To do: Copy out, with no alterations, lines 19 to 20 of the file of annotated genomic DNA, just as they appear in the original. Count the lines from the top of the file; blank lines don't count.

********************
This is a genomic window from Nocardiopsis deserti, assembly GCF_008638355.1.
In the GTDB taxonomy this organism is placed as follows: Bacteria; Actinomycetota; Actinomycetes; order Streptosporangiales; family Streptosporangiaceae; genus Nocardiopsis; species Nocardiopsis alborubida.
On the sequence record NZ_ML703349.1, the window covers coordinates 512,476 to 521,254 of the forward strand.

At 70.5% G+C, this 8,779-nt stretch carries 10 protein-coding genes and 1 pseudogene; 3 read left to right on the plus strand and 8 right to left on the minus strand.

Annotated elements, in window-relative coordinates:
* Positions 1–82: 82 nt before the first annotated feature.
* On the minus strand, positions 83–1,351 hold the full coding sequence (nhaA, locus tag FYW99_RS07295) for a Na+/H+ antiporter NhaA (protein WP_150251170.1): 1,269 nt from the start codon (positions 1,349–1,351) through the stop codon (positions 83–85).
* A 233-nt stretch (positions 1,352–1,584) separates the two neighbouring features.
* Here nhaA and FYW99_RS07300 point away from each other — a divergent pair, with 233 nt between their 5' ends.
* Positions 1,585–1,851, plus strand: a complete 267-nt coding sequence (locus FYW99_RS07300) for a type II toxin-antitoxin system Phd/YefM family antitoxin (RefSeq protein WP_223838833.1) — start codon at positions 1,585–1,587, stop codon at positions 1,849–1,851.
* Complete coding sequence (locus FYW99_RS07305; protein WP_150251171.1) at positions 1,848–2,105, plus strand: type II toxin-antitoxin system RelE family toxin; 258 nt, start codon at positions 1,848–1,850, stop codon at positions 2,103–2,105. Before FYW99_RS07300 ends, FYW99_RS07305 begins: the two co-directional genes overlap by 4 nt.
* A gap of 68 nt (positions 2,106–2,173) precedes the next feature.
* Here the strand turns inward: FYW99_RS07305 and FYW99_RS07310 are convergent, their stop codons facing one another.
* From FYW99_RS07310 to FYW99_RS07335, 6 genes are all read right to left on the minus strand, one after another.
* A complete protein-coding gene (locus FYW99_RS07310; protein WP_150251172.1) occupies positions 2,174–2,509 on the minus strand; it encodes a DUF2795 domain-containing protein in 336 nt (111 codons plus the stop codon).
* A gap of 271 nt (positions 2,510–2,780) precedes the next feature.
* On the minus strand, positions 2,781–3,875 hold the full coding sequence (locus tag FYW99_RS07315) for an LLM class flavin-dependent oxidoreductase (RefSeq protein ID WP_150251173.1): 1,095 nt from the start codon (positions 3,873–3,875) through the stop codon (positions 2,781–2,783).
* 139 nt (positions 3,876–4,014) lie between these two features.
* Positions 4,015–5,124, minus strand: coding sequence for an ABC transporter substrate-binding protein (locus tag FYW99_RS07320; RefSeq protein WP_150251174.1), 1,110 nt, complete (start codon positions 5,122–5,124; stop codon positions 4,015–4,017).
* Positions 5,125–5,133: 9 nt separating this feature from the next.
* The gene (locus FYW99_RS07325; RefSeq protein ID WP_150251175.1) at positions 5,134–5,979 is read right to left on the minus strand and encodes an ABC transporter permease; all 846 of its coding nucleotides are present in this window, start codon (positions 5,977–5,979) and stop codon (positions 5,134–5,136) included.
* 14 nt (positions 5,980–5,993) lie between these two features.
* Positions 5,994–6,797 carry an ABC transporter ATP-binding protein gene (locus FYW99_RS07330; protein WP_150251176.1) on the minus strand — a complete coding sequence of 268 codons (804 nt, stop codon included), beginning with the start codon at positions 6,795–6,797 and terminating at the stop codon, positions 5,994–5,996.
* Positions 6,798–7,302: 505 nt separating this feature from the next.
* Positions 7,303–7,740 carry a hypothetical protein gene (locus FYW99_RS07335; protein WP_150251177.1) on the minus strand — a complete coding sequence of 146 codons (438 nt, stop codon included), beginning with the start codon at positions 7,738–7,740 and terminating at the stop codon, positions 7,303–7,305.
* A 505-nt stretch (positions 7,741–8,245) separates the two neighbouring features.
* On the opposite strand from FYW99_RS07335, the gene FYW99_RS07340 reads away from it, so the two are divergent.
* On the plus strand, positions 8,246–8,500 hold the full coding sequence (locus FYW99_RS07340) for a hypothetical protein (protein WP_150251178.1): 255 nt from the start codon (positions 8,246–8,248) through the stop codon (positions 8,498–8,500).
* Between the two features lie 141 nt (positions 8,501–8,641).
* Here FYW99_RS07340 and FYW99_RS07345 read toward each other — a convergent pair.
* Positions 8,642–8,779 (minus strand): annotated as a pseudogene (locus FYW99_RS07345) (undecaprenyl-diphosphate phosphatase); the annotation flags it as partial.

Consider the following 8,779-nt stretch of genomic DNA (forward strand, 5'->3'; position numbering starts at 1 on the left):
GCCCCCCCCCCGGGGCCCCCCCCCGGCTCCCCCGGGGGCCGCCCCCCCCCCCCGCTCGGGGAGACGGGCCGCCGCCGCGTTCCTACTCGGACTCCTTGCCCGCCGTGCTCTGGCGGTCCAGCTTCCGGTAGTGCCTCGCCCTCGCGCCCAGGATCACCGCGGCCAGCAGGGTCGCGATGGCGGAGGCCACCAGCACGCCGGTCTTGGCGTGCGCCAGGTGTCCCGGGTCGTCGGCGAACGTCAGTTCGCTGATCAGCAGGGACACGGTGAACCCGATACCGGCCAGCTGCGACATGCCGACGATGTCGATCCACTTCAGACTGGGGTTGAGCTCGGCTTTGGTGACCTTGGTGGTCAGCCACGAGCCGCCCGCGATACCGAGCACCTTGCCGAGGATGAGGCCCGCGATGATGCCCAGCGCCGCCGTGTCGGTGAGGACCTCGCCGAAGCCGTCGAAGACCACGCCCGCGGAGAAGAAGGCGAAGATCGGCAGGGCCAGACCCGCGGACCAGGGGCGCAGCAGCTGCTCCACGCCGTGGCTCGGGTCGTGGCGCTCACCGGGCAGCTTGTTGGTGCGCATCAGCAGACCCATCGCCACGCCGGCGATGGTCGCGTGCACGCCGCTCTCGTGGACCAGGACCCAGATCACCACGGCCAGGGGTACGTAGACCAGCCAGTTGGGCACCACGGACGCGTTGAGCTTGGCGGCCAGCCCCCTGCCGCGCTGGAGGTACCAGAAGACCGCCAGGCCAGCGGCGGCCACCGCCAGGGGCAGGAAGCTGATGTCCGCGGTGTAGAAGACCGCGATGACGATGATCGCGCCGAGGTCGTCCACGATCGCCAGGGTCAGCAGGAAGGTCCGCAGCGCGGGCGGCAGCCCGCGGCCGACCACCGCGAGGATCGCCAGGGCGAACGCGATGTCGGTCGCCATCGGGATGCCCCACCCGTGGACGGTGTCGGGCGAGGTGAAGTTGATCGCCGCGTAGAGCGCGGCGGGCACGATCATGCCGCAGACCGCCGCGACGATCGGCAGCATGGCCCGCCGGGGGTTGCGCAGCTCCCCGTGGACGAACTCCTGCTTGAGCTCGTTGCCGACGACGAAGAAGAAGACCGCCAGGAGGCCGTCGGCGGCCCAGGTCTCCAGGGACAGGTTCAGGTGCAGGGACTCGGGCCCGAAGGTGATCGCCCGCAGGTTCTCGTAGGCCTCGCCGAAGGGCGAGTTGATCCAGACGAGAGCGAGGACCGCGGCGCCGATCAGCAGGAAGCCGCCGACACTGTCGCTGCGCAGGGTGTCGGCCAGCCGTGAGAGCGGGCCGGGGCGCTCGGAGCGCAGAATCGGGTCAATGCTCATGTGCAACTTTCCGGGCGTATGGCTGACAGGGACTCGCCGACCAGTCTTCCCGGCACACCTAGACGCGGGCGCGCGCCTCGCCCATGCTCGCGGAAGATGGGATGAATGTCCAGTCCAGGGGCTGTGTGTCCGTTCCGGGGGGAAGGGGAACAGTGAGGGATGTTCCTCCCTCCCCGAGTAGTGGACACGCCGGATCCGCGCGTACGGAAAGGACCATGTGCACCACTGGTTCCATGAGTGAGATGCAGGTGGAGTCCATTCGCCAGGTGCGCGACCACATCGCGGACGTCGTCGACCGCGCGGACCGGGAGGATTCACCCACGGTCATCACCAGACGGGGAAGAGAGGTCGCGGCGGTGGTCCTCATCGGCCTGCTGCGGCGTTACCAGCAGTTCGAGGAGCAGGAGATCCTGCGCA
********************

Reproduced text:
* Positions 4,015–5,124, minus strand: coding sequence for an ABC transporter substrate-binding protein (locus tag FYW99_RS07320; RefSeq protein WP_150251174.1), 1,110 nt, complete (start codon positions 5,122–5,124; stop codon positions 4,015–4,017).
* Positions 5,125–5,133: 9 nt separating this feature from the next.